Phillip Trelford's Array

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Flappy

This week I ran a half-day hands on games development session at the Progressive .Net Tutorials hosted by Skills Matter in London. I believe this was the last conference to be held in Goswell Road before the big move to an exciting new venue.

My session was on mobile games development with F# as the implementation language:


Here’s a quick peek inside the room:


The session tasks were around 2 themes:

  • implement a times table question and answer game (think Nintendo’s Brain Training game)
  • extended a simple Flappy Bird clone

Times table game

The motivation behind this example was to help people:

  • build a simple game loop
  • pick up some basic F# skills

The first tasks , like asking a multiplication question, could be built using F#’s REPL (F# Interactive) and later tasks that took user input required running as a console application.

Here’s some of the great solutions that were posted up to F# Snippets:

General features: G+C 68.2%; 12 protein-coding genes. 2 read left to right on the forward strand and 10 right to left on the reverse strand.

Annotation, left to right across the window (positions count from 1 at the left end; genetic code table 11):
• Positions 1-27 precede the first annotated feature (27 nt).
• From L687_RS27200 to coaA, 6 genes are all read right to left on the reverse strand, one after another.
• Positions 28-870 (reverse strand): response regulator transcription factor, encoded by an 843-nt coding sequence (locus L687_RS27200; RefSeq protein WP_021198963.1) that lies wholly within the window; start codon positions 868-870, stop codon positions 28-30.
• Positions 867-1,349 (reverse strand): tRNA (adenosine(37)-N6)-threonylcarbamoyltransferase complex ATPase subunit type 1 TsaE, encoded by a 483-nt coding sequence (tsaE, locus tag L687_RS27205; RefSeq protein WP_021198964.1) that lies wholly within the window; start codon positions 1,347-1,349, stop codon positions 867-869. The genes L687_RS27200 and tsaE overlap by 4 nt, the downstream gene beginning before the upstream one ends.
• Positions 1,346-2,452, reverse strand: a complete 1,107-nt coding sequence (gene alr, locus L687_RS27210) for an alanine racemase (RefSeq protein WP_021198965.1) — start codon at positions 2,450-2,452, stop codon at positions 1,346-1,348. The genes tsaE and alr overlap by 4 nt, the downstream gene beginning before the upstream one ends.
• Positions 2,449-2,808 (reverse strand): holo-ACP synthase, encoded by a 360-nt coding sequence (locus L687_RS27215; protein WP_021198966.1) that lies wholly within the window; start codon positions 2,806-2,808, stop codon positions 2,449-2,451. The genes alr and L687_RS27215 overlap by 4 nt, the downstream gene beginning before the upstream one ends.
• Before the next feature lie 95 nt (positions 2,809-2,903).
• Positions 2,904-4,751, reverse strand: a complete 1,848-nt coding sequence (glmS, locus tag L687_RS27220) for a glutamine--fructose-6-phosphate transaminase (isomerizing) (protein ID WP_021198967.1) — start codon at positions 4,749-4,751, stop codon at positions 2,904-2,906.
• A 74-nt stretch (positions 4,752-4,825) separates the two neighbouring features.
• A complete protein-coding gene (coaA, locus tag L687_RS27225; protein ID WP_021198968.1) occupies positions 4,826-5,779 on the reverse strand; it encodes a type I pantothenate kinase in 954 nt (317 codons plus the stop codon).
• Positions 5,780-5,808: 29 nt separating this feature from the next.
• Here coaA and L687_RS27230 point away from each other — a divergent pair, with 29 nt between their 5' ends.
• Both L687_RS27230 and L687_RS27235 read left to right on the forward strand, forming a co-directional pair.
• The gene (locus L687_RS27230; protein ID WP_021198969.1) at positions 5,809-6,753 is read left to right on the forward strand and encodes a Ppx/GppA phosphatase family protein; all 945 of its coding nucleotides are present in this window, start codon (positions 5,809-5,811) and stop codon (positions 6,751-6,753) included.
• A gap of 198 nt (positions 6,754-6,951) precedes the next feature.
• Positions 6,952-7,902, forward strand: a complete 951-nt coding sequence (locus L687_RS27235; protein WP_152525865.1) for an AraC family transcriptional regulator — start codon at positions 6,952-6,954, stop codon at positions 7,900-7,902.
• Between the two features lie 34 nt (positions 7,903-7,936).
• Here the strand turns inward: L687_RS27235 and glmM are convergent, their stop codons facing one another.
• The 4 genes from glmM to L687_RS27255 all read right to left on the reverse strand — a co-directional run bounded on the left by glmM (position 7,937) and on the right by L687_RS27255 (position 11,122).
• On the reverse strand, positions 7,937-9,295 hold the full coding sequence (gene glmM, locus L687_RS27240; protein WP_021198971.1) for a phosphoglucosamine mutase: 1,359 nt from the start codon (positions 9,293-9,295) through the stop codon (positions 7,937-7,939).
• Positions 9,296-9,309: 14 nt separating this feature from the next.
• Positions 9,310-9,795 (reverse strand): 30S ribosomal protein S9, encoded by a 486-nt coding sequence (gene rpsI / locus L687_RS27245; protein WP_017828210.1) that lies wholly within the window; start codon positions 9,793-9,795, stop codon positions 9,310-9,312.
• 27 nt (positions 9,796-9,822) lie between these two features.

To run them, create a new F# Console Application project in Xamarin Studio or Visual Studio and paste in the code (use the Raw view in F# Snippets to copy the code).

Dominic Finn’s source code includes some fun ASCII art too:

// _____ _   _ _____ _____ _____  ______  _  _   _____  _____ _     
//|  __ \ | | |  ___/  ___/  ___| |  ___|| || |_|  _  ||  _  | |    
//| |  \/ | | | |__ \ `--.\ `--.  | |_ |_  __  _| | | || | | | |    
//| | __| | | |  __| `--. \`--. \ |  _| _| || |_| | | || | | | |    
//| |_\ \ |_| | |___/\__/ /\__/ / | |  |_  __  _\ \_/ /\ \_/ / |____
// \____/\___/\____/\____/\____/  \_|    |_||_|  \___/  \___/\_____/
//  

Flappy Bird clone

For this example I sketched out a flappy bird clone using Monogame (along with WinForms and WPF for comparison) with the idea that people could enhance and extend the game:

image

Monogame lets you target multiple platforms including iOS and Android along with Mac, Linux, Windows and even Rapsberry Pi!

The different flavours are available on F# Snippets, simply cut and paste them into an F# script file to run them:

All the samples and tasks are also available in a zip: http://trelford.com/ProgNet15.zip

Have fun!

NDC Oslo 2015 Experience Report

Last week my son Sean and I popped over to Norway for NDC Oslo, billed as one of the world’s largest independent software conferences.

Venue

The venue, the Oslo Spektrum in the centre of the city was huge, with a large lower floor for vendors and refreshments surrounded by 9 rooms for talks. There were nearly 2000 delegates and nearly 200 speakers at the event, enjoying a veritable binge festival of hour long talks, and even a room where you could watch all the talks simultaneously on a series of big screens.